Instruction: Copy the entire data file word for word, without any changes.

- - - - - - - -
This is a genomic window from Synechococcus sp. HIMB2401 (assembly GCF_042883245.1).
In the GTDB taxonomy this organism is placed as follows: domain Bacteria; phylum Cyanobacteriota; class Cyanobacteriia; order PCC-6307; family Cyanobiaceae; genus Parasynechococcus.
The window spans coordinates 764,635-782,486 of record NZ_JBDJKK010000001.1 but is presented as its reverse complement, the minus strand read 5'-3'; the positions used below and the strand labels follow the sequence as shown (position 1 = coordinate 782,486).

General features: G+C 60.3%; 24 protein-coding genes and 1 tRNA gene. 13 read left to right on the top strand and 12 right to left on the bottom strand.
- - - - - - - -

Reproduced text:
This is a genomic window from Synechococcus sp. HIMB2401 (assembly GCF_042883245.1).
In the GTDB taxonomy this organism is placed as follows: domain Bacteria; phylum Cyanobacteriota; class Cyanobacteriia; order PCC-6307; family Cyanobiaceae; genus Parasynechococcus.
The window spans coordinates 764,635-782,486 of record NZ_JBDJKK010000001.1 but is presented as its reverse complement, the minus strand read 5'-3'; the positions used below and the strand labels follow the sequence as shown (position 1 = coordinate 782,486).

General features: G+C 60.3%; 24 protein-coding genes and 1 tRNA gene. 13 read left to right on the top strand and 12 right to left on the bottom strand.